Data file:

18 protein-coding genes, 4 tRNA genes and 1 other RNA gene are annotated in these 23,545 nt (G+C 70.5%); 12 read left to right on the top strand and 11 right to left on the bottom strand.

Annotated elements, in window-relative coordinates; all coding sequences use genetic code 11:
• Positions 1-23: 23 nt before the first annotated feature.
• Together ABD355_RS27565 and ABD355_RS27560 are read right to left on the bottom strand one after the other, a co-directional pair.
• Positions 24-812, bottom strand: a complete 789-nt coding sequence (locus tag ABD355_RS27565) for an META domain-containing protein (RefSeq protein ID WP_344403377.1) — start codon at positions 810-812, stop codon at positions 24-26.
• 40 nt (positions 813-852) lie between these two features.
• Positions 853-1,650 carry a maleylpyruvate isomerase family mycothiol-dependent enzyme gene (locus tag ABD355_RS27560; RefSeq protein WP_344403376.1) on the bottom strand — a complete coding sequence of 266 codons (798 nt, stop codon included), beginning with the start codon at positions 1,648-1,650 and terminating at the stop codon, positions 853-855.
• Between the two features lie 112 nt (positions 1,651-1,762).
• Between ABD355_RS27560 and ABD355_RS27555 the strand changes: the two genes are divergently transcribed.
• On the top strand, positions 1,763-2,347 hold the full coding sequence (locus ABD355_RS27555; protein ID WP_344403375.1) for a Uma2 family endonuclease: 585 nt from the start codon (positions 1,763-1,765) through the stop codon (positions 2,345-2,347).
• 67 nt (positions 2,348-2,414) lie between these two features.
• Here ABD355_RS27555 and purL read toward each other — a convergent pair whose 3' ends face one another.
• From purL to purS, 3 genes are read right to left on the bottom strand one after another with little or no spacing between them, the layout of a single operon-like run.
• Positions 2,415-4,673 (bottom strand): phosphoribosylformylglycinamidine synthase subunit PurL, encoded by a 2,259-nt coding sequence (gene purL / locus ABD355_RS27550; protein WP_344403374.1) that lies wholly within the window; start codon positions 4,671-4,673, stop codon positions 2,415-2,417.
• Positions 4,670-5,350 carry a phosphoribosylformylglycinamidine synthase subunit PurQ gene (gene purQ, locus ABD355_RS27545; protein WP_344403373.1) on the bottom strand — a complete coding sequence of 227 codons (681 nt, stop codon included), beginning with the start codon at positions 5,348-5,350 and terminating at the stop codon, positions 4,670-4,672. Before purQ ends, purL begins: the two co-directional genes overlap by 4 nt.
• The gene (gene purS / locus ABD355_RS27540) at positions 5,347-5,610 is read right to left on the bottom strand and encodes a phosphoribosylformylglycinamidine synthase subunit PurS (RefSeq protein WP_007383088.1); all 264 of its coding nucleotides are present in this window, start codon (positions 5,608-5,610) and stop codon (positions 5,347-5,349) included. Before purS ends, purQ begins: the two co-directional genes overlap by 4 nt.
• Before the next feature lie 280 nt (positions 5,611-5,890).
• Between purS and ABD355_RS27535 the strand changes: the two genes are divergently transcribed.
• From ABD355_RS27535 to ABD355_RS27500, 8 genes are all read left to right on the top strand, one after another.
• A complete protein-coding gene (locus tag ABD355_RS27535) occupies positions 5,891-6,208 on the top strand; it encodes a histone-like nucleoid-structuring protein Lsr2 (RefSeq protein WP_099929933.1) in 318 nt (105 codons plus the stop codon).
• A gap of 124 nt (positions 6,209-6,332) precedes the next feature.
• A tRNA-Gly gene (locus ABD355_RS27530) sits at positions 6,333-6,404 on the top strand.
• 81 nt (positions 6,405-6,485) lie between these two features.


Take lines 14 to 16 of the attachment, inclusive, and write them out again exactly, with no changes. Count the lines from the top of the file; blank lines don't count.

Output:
• Positions 2,415-4,673 (bottom strand): phosphoribosylformylglycinamidine synthase subunit PurL, encoded by a 2,259-nt coding sequence (gene purL / locus ABD355_RS27550; protein WP_344403374.1) that lies wholly within the window; start codon positions 4,671-4,673, stop codon positions 2,415-2,417.
• Positions 4,670-5,350 carry a phosphoribosylformylglycinamidine synthase subunit PurQ gene (gene purQ, locus ABD355_RS27545; protein WP_344403373.1) on the bottom strand — a complete coding sequence of 227 codons (681 nt, stop codon included), beginning with the start codon at positions 5,348-5,350 and terminating at the stop codon, positions 4,670-4,672. Before purQ ends, purL begins: the two co-directional genes overlap by 4 nt.
• The gene (gene purS / locus ABD355_RS27540) at positions 5,347-5,610 is read right to left on the bottom strand and encodes a phosphoribosylformylglycinamidine synthase subunit PurS (RefSeq protein WP_007383088.1); all 264 of its coding nucleotides are present in this window, start codon (positions 5,608-5,610) and stop codon (positions 5,347-5,349) included. Before purS ends, purQ begins: the two co-directional genes overlap by 4 nt.